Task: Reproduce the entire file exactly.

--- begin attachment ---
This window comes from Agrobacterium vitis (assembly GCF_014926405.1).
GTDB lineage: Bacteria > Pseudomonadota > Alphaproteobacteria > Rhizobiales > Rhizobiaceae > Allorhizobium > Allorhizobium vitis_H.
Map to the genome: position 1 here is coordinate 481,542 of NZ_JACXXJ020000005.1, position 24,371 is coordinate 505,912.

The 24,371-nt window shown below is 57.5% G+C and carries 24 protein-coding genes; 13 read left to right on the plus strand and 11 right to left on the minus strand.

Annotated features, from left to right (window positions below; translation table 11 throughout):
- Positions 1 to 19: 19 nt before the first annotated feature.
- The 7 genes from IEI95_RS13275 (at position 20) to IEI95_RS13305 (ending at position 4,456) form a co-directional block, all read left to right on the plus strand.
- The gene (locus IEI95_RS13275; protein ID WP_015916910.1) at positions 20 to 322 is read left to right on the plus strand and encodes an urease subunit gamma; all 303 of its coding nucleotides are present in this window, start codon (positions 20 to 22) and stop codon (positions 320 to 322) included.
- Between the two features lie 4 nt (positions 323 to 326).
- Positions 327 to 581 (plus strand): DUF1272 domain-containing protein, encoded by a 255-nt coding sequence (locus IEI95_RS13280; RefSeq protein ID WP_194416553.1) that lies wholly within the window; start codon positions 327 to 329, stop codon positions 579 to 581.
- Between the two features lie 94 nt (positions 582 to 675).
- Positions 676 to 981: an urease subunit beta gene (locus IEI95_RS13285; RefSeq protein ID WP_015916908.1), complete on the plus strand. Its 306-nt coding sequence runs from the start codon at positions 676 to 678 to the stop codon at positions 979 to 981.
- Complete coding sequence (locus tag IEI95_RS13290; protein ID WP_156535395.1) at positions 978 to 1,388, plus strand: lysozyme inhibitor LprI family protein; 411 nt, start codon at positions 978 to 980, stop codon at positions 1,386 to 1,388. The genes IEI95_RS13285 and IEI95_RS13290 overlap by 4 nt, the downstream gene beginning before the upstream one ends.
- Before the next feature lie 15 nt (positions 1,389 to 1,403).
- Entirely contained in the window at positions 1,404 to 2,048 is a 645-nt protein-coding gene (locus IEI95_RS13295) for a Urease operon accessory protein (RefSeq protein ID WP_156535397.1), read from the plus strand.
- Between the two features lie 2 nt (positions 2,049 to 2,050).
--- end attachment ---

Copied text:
This window comes from Agrobacterium vitis (assembly GCF_014926405.1).
GTDB lineage: Bacteria > Pseudomonadota > Alphaproteobacteria > Rhizobiales > Rhizobiaceae > Allorhizobium > Allorhizobium vitis_H.
Map to the genome: position 1 here is coordinate 481,542 of NZ_JACXXJ020000005.1, position 24,371 is coordinate 505,912.

The 24,371-nt window shown below is 57.5% G+C and carries 24 protein-coding genes; 13 read left to right on the plus strand and 11 right to left on the minus strand.

Annotated features, from left to right (window positions below; translation table 11 throughout):
- Positions 1 to 19: 19 nt before the first annotated feature.
- The 7 genes from IEI95_RS13275 (at position 20) to IEI95_RS13305 (ending at position 4,456) form a co-directional block, all read left to right on the plus strand.
- The gene (locus IEI95_RS13275; protein ID WP_015916910.1) at positions 20 to 322 is read left to right on the plus strand and encodes an urease subunit gamma; all 303 of its coding nucleotides are present in this window, start codon (positions 20 to 22) and stop codon (positions 320 to 322) included.
- Between the two features lie 4 nt (positions 323 to 326).
- Positions 327 to 581 (plus strand): DUF1272 domain-containing protein, encoded by a 255-nt coding sequence (locus IEI95_RS13280; RefSeq protein ID WP_194416553.1) that lies wholly within the window; start codon positions 327 to 329, stop codon positions 579 to 581.
- Between the two features lie 94 nt (positions 582 to 675).
- Positions 676 to 981: an urease subunit beta gene (locus IEI95_RS13285; RefSeq protein ID WP_015916908.1), complete on the plus strand. Its 306-nt coding sequence runs from the start codon at positions 676 to 678 to the stop codon at positions 979 to 981.
- Complete coding sequence (locus tag IEI95_RS13290; protein ID WP_156535395.1) at positions 978 to 1,388, plus strand: lysozyme inhibitor LprI family protein; 411 nt, start codon at positions 978 to 980, stop codon at positions 1,386 to 1,388. The genes IEI95_RS13285 and IEI95_RS13290 overlap by 4 nt, the downstream gene beginning before the upstream one ends.
- Before the next feature lie 15 nt (positions 1,389 to 1,403).
- Entirely contained in the window at positions 1,404 to 2,048 is a 645-nt protein-coding gene (locus IEI95_RS13295) for a Urease operon accessory protein (RefSeq protein ID WP_156535397.1), read from the plus strand.
- Between the two features lie 2 nt (positions 2,049 to 2,050).